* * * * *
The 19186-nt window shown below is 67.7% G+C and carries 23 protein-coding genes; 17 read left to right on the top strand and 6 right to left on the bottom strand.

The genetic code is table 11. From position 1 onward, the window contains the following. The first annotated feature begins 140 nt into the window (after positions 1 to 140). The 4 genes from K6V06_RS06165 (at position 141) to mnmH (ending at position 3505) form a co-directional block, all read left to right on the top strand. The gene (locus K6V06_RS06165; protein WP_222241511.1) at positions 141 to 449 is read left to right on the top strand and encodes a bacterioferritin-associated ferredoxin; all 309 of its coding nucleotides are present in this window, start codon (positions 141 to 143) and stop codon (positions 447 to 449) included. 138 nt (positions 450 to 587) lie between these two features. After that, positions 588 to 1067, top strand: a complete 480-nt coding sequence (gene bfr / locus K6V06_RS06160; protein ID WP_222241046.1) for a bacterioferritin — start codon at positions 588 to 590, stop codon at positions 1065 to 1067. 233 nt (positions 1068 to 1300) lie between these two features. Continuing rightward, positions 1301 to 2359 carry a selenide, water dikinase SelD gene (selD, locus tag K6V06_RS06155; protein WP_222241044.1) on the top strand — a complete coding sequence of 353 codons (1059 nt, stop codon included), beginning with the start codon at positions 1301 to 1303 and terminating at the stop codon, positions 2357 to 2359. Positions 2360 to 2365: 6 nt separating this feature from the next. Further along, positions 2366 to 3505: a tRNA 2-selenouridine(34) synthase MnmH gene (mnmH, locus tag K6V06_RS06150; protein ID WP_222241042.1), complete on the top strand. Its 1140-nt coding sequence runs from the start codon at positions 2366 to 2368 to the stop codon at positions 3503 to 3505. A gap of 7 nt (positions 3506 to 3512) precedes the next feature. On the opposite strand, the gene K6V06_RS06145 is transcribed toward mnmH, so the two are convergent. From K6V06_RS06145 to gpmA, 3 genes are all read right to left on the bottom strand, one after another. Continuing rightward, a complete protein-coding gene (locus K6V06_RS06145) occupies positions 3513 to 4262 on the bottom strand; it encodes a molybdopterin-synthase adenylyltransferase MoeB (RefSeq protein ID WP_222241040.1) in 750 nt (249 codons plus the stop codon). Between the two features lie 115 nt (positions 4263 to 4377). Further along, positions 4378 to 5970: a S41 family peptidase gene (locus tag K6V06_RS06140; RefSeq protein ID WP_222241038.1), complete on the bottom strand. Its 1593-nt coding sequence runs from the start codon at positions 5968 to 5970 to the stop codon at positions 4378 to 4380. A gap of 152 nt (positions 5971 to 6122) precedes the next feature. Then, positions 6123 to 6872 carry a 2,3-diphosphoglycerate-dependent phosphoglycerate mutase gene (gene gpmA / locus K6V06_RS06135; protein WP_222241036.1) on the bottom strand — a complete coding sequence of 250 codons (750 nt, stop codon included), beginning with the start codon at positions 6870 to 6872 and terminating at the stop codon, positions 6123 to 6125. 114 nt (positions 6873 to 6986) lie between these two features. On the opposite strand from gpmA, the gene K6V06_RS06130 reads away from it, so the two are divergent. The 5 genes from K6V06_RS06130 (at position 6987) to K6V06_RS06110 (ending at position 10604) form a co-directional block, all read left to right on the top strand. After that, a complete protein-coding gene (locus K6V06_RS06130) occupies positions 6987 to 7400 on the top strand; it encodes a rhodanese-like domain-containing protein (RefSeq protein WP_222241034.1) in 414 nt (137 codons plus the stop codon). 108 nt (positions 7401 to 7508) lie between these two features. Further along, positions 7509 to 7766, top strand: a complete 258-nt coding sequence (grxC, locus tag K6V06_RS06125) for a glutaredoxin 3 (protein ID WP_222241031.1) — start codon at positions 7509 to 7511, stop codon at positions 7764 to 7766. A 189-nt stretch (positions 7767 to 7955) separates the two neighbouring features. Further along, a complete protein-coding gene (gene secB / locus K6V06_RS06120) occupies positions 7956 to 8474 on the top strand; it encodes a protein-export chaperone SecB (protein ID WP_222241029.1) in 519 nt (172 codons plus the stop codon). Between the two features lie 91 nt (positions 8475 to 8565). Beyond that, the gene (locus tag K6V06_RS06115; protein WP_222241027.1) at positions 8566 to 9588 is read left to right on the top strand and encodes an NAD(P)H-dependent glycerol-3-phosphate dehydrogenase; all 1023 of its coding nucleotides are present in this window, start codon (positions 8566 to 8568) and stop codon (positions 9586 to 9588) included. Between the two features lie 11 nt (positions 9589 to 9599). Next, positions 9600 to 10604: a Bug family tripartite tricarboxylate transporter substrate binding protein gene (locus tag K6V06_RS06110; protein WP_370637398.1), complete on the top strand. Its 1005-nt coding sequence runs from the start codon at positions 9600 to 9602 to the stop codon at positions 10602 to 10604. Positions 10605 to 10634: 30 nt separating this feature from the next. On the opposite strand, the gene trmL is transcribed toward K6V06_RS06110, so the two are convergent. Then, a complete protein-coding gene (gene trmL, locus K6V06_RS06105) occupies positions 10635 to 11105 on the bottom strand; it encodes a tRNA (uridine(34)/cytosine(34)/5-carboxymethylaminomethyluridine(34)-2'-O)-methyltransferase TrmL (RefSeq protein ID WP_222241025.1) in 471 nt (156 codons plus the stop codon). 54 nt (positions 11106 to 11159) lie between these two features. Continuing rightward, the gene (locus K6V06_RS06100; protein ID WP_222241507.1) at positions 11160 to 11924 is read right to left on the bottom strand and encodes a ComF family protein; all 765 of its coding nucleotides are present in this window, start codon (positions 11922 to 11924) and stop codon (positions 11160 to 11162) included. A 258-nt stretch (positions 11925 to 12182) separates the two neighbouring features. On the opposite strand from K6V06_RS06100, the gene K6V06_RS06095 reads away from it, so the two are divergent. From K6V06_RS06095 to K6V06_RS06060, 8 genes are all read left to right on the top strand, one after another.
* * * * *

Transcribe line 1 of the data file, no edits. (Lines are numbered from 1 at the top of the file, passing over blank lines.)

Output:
The 19186-nt window shown below is 67.7% G+C and carries 23 protein-coding genes; 17 read left to right on the top strand and 6 right to left on the bottom strand.